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Discussion Starter · #1 ·
Hey everyone,

I'm in the middle of converting an '82 Schwinn Le Tour into a single speed and am at the phase of reconstruction. My problem with the axle is that it's barely long enough to sit in the dropouts let alone thread BOTH axle nuts onto it. From the looks of it, if the axle is shifted all the way to one side, there are just enough threads to thread on a nut (about 5 or 6 millimeters) while the opposite side is just hanging onto the dropout. My dad is almost positive that he didn't switch axles or anything when he took this one apart to clean. We're stumped... Do the dropouts need to be bent inward to make enough space for the axle nuts or is something else wrong? I can post a pic tomorrow if that'll clear up anything. Any help is desired and appreciated.

Colin
 

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Discussion Starter · #3 ·
Oh, yeah, my bad. Everything about the wheel, hub, and axle is stock '82 Le Tour. We just took it apart a while ago to degrease and inspect. Like I said, both he and I are pretty sure we didn't swap the axle with another one.
 

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Colin Y said:
Hey everyone,

I'm in the middle of converting an '82 Schwinn Le Tour into a single speed and am at the phase of reconstruction. My problem with the axle is that it's barely long enough to sit in the dropouts let alone thread BOTH axle nuts onto it. From the looks of it, if the axle is shifted all the way to one side, there are just enough threads to thread on a nut (about 5 or 6 millimeters) while the opposite side is just hanging onto the dropout. My dad is almost positive that he didn't switch axles or anything when he took this one apart to clean. We're stumped... Do the dropouts need to be bent inward to make enough space for the axle nuts or is something else wrong? I can post a pic tomorrow if that'll clear up anything. Any help is desired and appreciated.

Colin
Colin, The Le Tour was a geared bike and not a single speed...as such it likely had a quick release. If it did, the axle is designed to fit inside the dropouts not extent beyond them...

If the above is true, you either need to add a longer threaded axle on your current rear wheel or buy a single speed/fixed gear specific rear wheel..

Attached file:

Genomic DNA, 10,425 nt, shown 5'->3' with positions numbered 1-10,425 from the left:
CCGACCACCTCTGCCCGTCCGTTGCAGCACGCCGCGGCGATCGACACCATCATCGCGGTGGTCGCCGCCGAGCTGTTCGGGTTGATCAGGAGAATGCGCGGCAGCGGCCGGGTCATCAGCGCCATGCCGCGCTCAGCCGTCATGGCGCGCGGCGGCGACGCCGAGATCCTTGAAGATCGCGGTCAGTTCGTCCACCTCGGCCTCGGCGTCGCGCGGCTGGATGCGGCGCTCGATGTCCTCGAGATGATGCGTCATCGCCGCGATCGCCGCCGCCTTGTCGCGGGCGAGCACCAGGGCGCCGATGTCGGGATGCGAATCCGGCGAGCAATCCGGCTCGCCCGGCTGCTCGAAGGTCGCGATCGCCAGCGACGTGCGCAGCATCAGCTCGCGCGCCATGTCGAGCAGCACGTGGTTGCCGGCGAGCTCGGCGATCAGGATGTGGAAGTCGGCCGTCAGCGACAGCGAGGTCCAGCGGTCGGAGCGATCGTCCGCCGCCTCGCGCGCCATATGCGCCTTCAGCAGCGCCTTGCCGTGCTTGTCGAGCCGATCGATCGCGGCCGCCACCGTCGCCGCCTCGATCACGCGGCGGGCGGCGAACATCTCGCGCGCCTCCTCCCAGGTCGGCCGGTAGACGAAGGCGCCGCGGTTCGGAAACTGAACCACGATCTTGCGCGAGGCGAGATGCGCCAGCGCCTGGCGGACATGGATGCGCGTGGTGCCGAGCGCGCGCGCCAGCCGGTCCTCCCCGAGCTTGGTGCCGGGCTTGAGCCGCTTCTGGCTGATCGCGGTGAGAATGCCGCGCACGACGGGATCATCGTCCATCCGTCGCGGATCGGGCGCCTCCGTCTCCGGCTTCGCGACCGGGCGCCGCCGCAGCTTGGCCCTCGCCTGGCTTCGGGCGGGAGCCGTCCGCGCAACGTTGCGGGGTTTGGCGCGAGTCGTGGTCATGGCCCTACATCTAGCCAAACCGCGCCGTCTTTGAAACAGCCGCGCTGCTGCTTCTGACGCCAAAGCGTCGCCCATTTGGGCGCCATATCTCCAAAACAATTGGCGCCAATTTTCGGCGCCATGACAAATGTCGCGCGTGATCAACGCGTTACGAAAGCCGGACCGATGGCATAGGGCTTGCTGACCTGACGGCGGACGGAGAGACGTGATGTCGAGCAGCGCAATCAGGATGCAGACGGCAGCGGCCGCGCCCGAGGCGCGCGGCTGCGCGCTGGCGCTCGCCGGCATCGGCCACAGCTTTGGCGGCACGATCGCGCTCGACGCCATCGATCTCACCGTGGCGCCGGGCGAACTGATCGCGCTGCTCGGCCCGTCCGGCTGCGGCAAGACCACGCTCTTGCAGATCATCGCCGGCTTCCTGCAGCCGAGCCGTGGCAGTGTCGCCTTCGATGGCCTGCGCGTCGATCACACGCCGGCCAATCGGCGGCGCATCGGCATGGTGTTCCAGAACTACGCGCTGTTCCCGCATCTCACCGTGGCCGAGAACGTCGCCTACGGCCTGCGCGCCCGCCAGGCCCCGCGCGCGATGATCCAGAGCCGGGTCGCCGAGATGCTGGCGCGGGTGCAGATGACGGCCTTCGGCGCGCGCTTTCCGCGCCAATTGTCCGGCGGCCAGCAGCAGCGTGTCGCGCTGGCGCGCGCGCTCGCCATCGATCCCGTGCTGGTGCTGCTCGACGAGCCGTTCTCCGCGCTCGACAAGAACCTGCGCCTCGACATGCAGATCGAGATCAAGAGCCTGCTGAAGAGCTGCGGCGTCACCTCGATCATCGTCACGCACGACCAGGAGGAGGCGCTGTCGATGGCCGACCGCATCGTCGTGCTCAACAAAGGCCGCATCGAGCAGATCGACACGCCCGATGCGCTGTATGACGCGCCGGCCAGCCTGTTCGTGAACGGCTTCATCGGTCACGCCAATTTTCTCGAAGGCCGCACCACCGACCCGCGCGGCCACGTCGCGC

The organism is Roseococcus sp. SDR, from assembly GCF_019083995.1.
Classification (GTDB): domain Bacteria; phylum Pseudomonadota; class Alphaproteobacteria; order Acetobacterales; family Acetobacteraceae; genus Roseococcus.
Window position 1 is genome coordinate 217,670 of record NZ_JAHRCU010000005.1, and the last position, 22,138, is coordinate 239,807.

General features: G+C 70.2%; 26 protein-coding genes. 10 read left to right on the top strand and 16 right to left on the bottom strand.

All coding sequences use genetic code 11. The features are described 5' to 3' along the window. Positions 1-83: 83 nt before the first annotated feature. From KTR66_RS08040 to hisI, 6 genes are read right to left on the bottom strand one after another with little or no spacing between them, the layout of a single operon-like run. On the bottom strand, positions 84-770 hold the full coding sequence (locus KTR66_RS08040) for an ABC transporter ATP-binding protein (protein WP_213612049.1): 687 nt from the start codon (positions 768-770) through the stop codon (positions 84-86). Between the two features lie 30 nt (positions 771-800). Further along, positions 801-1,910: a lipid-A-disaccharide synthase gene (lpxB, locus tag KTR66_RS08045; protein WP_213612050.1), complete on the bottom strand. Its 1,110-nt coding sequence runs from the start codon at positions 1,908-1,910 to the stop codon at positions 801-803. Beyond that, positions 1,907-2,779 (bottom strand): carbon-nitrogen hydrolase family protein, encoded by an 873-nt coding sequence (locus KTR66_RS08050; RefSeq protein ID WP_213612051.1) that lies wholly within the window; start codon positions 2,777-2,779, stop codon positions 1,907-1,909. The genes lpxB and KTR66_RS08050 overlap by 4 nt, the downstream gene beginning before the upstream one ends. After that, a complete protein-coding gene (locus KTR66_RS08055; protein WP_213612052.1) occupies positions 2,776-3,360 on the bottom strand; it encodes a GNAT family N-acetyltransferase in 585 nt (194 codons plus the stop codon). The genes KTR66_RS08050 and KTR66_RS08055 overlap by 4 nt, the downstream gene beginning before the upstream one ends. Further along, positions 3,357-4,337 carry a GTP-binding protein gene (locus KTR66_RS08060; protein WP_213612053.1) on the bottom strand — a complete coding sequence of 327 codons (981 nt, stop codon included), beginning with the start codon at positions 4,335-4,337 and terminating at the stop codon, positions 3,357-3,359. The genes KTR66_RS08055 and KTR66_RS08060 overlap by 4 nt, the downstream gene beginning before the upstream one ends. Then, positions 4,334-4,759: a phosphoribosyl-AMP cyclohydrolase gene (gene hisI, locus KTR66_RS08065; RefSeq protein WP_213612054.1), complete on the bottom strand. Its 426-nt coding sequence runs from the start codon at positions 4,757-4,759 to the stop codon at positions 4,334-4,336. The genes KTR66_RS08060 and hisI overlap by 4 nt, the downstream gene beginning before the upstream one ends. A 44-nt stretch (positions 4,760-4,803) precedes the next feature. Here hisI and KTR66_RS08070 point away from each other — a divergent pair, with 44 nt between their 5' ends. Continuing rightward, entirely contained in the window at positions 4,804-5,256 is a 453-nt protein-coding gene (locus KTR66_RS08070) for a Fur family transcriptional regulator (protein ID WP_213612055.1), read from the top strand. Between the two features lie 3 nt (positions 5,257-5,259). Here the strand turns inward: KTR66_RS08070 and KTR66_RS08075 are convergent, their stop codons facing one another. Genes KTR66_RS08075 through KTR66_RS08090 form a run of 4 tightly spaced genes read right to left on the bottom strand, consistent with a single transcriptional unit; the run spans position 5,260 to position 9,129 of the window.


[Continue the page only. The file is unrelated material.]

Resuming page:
do you have a digital camera? pics would help
 

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measure the spacing between the dropouts.
measure the over-locknut length of the axle.

Report back, and we'll try to tell you what you did wrong.

Or, what Dave said
 

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Dave's the faster typist: As Dave said and also

as far as I know, the wheel on a stock '82 LeTour had a quick-release hub. That means the stock axle was hollow so it can accept a quick-release skewer, not axle nuts. It also means that the axle ends aren't suppose to protrude past the outside surfaces of the dropouts. (If they do, the quick release skewer nuts can't bite into the dropouts because they're deadheaded by the protruding axle ends.)

If the axle you have now is hollow and there were axle nuts, something got screwed up somewhere along the line. A photo or an axle length dimension would help in this case.
 

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Discussion Starter · #7 ·
Ohh, wow, yeah, that would make sense. I just noticed earlier today that the axle was hollow, not solid like I expected it to be. I didn't know that hollow = QR. We must have misplaced the skewers somewhere. That really helps a lot, thanks a bunch for saving us a lot of stress, haha. We may just have to get a new skewer and such.

And as far as the accused axle nuts go, I assumed that the nuts that my dad had were the outside ones. It makes sense now that they are the inside ones. :)
 
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